This is how the saints became saints. There is no other way. Go to the Lord Jesus Christ and beg him to console you and in so doing you will console him, because he is lonely too.

Then you will no longer be lonely or feel rejected since you are in the company of the great Lover, the great Healer, the great Consoler, who treats you as his beloved, as his friend.

I knew all that when I was 53. I wrote about it in a book entitled For Uncomplicated Christians or The Power of Love.

But I didn’t really know it. I had to go through a series of difficult experiences to be taught this supreme and supremely important lesson of the spiritual life: God alone.

Seek God alone and all the rest will be added to you. Seek God alone, and you will be able to touch the hearts of many and to bring them the tenderness and gentleness of God and of Our Lady.

Your heart emptied of its desires, save one, will grow larger, opening up to the immense gifts that God wants to pour into it before you die, so that you can be transformed into a more loving person, passing on God’s love to others and ready to meet him who loves you infinitely and whom you love with all your heart.

The saints knew loneliness and rejection. They were, each one of them, at times misunderstood, rejected, lonely, condemned, persecuted, even by their closest friends, relatives, community. Many came close to despair as did St. Therese, the Little Flower and Blessed Brother André. The saints prayed for faith, hope, and love and more faith, more hope, more love, and more trust, and through their suffering, came closer to God.

We can too.

Stepping Into The Minefield (To Those Who Love A Depressed Person)

Originally posted on john pavlovitz:

mine-field1

Life with depression is precarious business.

It’s like living full-time in a minefield.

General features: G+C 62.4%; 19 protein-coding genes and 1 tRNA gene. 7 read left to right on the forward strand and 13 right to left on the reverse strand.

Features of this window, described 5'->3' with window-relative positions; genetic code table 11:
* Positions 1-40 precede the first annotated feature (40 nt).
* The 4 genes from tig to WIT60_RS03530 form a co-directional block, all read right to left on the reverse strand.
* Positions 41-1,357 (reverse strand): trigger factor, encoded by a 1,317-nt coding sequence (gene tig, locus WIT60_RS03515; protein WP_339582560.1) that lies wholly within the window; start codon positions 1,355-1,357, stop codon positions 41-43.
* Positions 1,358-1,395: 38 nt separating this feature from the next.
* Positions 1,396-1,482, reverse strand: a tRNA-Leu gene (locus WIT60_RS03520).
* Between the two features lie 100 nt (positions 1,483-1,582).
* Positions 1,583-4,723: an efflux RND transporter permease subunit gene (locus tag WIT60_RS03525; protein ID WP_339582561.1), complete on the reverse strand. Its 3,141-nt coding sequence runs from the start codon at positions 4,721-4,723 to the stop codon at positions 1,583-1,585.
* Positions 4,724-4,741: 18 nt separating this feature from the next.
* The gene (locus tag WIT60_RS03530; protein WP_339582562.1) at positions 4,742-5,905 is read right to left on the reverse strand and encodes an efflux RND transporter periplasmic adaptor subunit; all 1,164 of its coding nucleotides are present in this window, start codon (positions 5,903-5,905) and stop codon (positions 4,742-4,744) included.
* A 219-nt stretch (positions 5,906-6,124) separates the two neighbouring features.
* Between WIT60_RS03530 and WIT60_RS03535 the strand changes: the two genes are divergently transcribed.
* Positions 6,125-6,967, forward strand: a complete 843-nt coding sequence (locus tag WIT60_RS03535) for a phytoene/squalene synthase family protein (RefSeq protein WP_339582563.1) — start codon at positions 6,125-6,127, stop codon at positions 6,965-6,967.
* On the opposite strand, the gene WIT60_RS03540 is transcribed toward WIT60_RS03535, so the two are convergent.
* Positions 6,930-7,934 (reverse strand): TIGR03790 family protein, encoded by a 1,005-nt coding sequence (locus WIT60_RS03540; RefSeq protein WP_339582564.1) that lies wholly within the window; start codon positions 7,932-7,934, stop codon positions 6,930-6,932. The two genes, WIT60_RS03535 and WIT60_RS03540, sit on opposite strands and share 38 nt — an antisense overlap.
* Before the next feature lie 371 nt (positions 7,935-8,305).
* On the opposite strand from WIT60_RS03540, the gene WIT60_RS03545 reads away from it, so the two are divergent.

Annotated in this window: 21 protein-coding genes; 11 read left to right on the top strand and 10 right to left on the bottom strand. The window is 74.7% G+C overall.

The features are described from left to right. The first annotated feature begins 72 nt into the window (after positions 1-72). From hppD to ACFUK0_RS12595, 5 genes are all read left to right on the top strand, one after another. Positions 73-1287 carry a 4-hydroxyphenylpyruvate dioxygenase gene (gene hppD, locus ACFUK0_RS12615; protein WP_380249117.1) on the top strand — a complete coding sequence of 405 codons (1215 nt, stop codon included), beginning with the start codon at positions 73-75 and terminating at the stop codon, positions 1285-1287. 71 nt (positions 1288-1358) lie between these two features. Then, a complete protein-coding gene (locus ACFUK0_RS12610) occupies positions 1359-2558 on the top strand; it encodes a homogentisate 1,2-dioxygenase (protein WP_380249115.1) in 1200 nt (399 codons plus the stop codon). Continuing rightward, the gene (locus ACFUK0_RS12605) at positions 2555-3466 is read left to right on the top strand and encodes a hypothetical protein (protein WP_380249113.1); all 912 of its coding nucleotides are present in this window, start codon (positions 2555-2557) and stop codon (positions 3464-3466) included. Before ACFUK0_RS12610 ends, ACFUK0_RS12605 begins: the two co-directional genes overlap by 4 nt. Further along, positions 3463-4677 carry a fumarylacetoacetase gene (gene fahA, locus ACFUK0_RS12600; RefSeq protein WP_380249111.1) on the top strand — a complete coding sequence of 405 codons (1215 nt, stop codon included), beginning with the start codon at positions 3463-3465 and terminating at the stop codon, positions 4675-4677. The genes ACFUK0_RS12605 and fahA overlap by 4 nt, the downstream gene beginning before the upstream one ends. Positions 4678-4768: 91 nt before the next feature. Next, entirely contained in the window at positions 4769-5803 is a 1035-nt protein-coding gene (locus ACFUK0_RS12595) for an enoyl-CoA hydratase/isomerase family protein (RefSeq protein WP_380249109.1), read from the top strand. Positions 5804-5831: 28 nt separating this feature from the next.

You never quite get comfortable with your surroundings, even when things seem quiet. You always move gingerly, knowing full well that any step could blow it all up and send you reeling again; a bit of bad news, a difficult moment, or worse seemingly nothing at all. And every single time something triggers the sadness and that inner detonation occurs, parts of you get ripped up and shredded—and losing a bit of yourself in this way never gets easier.

One of the things most people don’t understand is the way mental illness isolates you, how it forces you to the periphery of all of your relationships because you know how unstable the ground you walk on each day is and how quickly everything can get ugly. You desperately want to avoid the collateral damage to people you love, so you learn to keep them…

View original 371 more words

Before you knew God, God knew you

Just discovered this book, Run with the Horses (Eugene H. Peterson).  Wow.  You’re going to be reading some selections from it these next few posts.   If you’re someone who battles with a bad father image.  Here’s some ammunition.

Before Jeremiah knew God, God knew Jeremiah: “Before I shaped you in the womb, I knew all about you.”  This turns everything we ever thought about God around.  We think that God is an object about which we have questions.  We are curious about God.  We make inquiries about God.  We read books about God.  We get into late-night bull sessions about God.  We drop into church from time to time to see what is going on with God.  We indulge in an occasional sunset or symphony to cultivate a feeling of reverence about God.

But that is not the reality of our lives with God.  Long before we ever got around to asking questions about God, God had been questioning us.  Long before we got interested in the subject of God, God subjected us to the most intensive and searching knowledge.  Before it ever crossed our minds that God might be important, God singled us out as important.  Before we were formed in the womb, God knew us.  We are known before we know.

This realization has a practical result: no longer do we run here and there, panicked and anxious, searching for the answers to life.  Our lives are not puzzles to be figured out.  Rather, we come to God, who knows us and reveals to us the truth of our lives.  The fundamental mistake is to begin with ourselves and not God.  God is the center from which all life develops.